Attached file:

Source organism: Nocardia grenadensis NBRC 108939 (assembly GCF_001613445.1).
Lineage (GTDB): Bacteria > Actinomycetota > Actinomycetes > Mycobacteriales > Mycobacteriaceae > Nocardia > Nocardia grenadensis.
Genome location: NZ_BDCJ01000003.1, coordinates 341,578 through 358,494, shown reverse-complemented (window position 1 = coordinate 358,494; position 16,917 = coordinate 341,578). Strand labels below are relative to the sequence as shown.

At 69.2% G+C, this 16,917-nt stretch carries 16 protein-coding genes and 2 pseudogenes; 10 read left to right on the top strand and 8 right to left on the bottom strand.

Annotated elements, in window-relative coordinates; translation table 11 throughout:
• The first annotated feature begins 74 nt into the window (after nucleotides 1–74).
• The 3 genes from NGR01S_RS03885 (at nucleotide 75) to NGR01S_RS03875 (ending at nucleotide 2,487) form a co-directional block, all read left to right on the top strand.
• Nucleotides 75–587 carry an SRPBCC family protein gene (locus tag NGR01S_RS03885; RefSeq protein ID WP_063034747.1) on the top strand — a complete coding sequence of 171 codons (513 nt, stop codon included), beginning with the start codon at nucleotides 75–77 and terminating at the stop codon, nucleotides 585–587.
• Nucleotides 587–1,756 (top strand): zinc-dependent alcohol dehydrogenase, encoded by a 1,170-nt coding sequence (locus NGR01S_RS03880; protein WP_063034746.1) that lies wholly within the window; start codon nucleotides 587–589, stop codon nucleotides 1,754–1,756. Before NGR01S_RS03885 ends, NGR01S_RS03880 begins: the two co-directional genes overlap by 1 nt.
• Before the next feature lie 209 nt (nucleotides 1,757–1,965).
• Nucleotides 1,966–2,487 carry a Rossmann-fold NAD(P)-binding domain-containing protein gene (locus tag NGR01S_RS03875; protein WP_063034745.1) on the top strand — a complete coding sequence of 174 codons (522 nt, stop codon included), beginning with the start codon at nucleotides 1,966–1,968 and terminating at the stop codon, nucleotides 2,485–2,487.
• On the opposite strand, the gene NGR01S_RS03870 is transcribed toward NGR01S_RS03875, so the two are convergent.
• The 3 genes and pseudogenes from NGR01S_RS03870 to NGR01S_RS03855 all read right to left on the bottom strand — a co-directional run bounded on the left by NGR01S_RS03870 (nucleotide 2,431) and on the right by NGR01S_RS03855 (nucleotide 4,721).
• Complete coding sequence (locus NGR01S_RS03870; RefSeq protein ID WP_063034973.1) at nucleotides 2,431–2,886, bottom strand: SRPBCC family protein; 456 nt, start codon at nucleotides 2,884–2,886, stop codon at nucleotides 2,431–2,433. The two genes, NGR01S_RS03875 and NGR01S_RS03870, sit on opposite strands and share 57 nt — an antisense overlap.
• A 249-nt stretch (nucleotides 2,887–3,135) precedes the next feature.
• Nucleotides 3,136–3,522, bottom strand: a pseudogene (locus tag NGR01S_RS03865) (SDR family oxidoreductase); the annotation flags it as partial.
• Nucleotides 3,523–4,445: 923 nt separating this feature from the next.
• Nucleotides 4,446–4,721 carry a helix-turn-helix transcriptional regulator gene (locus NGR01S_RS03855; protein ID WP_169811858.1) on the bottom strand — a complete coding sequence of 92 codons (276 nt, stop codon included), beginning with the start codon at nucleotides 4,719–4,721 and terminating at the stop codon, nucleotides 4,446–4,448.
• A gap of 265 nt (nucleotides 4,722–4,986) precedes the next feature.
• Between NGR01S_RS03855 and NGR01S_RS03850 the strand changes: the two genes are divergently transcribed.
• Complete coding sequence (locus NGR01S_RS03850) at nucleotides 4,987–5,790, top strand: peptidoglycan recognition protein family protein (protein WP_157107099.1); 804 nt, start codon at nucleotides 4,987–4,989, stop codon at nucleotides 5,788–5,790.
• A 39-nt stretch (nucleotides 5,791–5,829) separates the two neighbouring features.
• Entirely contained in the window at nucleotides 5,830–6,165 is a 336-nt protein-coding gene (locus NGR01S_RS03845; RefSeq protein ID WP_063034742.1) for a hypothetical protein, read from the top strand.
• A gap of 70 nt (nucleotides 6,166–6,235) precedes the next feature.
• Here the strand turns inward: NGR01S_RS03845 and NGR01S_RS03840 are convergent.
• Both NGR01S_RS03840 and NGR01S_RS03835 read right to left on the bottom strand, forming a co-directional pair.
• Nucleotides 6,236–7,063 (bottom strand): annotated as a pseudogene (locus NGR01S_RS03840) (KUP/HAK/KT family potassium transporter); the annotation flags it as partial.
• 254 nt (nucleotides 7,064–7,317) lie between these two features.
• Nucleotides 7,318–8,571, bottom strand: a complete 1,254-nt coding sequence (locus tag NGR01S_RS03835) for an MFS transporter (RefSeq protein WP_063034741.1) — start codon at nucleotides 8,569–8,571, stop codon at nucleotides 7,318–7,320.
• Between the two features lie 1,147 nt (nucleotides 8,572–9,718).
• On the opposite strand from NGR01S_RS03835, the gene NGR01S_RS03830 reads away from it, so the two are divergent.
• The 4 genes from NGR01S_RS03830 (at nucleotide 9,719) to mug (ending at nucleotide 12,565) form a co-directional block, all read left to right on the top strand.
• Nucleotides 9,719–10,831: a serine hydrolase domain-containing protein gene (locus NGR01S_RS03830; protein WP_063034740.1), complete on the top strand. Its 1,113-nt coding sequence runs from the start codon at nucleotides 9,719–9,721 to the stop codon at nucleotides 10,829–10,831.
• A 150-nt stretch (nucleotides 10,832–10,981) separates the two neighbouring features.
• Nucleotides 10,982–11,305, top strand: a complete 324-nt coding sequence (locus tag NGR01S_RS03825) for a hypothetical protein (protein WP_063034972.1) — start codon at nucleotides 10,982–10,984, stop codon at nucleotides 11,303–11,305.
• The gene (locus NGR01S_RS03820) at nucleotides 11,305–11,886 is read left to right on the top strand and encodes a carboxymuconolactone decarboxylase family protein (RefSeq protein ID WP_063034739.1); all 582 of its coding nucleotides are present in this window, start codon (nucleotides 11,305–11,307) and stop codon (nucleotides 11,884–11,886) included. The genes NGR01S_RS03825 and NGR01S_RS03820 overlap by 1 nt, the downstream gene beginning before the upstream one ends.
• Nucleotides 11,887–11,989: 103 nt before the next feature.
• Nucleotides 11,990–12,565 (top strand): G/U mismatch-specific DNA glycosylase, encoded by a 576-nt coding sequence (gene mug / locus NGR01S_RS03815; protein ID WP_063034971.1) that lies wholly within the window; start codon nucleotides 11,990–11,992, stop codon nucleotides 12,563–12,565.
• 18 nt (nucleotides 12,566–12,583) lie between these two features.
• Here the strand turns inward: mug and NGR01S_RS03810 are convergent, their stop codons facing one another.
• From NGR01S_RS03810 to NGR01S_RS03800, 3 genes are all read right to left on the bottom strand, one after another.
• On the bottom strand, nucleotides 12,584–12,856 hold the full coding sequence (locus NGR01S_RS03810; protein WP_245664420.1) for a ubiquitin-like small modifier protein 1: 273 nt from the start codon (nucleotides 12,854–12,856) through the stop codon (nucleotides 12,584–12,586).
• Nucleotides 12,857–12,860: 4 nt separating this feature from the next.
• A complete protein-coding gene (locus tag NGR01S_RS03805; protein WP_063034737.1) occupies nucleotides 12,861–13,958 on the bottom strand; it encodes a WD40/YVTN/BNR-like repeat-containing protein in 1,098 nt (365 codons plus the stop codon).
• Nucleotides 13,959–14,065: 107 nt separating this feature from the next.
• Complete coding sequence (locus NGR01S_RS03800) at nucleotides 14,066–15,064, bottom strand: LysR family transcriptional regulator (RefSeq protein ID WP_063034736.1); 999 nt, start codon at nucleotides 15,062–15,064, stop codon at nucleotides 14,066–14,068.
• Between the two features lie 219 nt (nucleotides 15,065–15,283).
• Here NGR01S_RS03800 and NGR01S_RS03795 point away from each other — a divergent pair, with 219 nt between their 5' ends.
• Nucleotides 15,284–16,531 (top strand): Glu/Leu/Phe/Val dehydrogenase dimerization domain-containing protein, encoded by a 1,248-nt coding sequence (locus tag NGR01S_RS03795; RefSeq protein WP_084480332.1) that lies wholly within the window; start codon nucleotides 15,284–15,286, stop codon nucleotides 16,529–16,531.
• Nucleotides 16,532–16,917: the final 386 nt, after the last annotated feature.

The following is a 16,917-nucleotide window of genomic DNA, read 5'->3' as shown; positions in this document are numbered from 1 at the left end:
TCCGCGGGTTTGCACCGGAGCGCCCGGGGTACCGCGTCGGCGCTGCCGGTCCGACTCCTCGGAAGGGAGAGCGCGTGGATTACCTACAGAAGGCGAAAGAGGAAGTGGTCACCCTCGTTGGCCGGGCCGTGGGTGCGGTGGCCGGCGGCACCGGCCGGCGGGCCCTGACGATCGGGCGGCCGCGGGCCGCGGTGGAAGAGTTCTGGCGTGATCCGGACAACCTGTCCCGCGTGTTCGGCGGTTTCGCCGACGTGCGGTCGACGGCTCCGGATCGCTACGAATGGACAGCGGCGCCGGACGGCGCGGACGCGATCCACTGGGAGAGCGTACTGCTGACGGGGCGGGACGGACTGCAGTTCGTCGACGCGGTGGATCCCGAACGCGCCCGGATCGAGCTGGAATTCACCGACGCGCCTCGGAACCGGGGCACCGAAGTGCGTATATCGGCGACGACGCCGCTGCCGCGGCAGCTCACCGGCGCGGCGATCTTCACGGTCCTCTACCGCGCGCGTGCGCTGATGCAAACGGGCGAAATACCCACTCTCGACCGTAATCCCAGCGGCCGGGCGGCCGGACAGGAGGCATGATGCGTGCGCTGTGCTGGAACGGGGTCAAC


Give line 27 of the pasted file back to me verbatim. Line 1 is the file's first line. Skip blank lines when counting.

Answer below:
• Nucleotides 6,236–7,063 (bottom strand): annotated as a pseudogene (locus NGR01S_RS03840) (KUP/HAK/KT family potassium transporter); the annotation flags it as partial.